I want to commend Elizabeth Bauer’s excellent article at Forbes on Chicago’s pension crisis to your attention. It is hard to excerpt but here’s a characteristic snippet:
So, again, to repeat: when we speak of the importance of pension funding, most of the time, it can be fairly abstract and hypothetical. It’s unfair to future generations to ask them to pay what amount to basic payroll costs. There’s a risk that a plan that relies on future tax base growth could fall apart because, let’s face it, by the time you can predict that a city or state’s population is declining rather than growing, it’s too late. And giving legislators the ability to defer funding places us at risk of them succumbing to a temptation they simply shouldn’t have. (Yes, I’ve hashed this all out before.)
But this is no longer hypothetical. It’s no longer about good governance principles. It’s about impending insolvency if the city backs out of its funding schedule.
How soon is “impending”? Eight years at the longest. Possibly as soon as 2025.
Meanwhile, the editors of the Chicago Tribune declaim about the official response to the crisis:
We’re grateful to hear an elected official confront the details of the pension crisis and commit to solving it, regardless of the potential political cost. So far the responses from Springfield have been empty. A lot of: We look forward to hearing what the mayor has to say. …
Where’s the urgency?
One aspect of the problem missing from both discussions is that Chicago’s population is declining. That means that the number of Chicagoans who must pay for the misfeasance of past administrations is a million people fewer than would have been the case 40 years ago while the number of public employees who’ve retired and collect pensions continues to increase.
The state and the city depend very heavily on revenue from taxing marijuana and an as yet imaginary Chicago casino to fill the gap. They have no studies to support their assumptions about revenue. It just has to work.
That’s a disease afflicting a lot of our public policy. The preferred solution just has to work because the alternatives are too awful to contemplate. It can be seen at the federal level in personal income tax policy and in our policies with respect to Afghanistan and Syria.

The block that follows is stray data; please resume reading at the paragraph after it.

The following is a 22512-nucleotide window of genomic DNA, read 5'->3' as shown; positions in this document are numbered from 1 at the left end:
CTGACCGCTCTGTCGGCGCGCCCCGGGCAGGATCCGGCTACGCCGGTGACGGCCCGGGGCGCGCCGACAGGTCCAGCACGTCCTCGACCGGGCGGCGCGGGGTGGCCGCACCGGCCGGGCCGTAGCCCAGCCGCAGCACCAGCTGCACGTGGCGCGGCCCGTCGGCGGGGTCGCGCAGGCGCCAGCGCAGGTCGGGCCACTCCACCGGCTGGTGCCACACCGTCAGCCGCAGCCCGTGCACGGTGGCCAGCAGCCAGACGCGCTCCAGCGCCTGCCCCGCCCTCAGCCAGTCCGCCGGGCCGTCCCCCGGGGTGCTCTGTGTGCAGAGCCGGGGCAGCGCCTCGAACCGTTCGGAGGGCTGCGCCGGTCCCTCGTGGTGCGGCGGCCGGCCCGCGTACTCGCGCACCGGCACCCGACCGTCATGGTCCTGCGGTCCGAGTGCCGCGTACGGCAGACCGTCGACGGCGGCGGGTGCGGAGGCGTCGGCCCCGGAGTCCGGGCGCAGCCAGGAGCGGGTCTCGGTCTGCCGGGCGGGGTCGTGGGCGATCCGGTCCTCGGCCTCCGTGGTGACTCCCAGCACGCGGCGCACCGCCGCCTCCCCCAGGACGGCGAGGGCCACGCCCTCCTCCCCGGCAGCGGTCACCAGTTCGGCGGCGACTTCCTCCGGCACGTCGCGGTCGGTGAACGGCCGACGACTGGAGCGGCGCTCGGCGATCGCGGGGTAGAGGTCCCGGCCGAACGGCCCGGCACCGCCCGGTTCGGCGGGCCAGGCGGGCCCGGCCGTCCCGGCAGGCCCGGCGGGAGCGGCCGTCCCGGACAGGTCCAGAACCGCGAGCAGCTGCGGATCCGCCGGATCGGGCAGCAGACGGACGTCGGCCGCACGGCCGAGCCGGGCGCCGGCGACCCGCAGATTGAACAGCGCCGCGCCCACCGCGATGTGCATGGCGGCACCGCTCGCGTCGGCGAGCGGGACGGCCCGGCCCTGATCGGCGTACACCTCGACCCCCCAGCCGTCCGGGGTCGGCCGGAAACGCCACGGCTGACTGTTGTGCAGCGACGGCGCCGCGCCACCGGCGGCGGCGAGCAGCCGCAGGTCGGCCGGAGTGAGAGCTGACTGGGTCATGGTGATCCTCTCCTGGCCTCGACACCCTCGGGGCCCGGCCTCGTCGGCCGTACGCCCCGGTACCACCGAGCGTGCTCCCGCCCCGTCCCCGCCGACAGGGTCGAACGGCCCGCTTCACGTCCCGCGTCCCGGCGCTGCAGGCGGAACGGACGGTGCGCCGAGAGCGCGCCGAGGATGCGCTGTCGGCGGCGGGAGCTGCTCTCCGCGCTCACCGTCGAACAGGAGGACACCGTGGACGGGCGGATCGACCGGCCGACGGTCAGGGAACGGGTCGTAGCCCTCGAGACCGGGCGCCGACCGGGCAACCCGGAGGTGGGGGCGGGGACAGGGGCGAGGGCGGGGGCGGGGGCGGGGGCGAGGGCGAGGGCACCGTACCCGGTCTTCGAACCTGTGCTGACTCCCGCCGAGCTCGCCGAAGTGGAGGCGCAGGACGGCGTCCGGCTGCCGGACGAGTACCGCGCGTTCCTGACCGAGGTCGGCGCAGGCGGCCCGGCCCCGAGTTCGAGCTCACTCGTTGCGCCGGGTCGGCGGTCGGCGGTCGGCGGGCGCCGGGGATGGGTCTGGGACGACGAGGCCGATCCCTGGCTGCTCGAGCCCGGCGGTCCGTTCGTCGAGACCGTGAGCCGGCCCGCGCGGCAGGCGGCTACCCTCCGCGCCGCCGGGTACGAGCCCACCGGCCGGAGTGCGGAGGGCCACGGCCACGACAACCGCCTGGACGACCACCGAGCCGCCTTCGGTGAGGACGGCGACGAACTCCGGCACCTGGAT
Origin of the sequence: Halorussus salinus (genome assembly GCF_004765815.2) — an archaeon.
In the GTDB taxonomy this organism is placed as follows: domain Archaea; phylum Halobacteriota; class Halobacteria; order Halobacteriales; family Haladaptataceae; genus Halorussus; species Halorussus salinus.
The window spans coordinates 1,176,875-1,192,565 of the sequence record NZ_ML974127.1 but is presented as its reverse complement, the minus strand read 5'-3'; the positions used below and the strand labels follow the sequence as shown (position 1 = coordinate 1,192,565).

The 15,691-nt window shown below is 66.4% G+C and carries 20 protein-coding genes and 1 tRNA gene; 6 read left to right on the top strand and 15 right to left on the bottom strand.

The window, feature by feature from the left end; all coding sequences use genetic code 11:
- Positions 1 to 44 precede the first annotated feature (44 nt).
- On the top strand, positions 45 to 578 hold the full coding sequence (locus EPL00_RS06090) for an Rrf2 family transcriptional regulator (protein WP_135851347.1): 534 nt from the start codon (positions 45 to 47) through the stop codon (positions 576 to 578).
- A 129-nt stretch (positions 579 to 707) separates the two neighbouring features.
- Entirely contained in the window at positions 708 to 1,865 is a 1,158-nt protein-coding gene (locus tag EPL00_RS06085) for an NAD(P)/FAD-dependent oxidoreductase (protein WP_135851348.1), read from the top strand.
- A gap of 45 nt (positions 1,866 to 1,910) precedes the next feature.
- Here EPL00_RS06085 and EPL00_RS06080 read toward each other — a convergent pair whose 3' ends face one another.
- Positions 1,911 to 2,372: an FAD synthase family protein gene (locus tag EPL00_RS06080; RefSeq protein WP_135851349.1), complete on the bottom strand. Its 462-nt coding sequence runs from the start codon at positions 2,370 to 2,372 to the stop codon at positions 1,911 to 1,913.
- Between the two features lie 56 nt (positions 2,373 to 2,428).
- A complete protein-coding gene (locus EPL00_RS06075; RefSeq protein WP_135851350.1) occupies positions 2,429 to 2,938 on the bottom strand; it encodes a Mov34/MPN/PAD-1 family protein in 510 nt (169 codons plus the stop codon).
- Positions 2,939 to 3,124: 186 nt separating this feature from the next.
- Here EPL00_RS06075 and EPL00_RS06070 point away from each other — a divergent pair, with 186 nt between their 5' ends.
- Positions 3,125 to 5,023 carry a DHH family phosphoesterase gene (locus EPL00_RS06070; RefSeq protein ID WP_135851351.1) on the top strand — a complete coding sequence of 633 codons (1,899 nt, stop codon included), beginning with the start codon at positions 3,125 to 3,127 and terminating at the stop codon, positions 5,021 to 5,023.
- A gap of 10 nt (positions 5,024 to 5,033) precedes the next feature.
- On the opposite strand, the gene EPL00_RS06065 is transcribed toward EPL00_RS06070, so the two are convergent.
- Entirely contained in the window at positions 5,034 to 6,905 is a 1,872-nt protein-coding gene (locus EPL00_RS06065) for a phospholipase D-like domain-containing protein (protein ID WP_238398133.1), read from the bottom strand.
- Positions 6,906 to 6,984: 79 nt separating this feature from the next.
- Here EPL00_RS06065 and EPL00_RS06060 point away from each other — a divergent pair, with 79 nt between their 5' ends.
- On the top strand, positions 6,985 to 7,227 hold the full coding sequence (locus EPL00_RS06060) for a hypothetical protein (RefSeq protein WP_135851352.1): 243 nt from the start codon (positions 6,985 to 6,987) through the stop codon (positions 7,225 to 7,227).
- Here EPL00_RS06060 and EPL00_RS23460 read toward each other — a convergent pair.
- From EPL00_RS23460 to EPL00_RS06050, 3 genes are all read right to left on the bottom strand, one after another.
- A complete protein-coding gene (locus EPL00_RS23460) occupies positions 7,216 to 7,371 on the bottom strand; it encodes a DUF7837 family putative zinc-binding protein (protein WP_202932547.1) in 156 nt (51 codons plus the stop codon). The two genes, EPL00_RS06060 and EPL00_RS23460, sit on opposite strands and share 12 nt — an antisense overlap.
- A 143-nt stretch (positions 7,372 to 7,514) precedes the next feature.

As it works out there have been studies of the effects of legalized casino gambling on local economies and they tend not to be benign. Most of the spending in such establishments is from local people and they operate like a highly regressive tax.
It should be obvious that there are serious limits to how much tax can be extracted by taxing marijuana. We already have a huge black market which we’ve been unable to eradicate. If the taxes are high enough that will continue to be the case. My understanding is that revenues have fallen short of policymakers’ expectations in every jurisdiction in which recreational marijuana has been legalized.
Gov. Pritzker’s spending plans depend heavily on the proceeds of a yet-to-be-approved amendment to the state’s constitution allowing a graduated income tax. To the best of my knowledge no study has ever been done of the likely results of such a tax but its effects are already being felt—rich people are leaving Illinois in numbers.
There are really only a handful of ways to address the city’s and state’s fiscal problems. Most of the focus has been on raising taxes but that, as noted above, is already having adverse effects on our economies.
We can amend the state’s constitution to allow legislators to reduce future pension outlays. We can cut the pay of present public employees. We can reduce other spending—most of that is either Medicaid or road repair and the state’s roads are already in wretch shape as anyone who has driven from Illinois to Wisconsin, Indiana, Iowa, or Missouri can attest.
Or we can grow while limiting public spending to what we can afford. We are presently doing the opposite.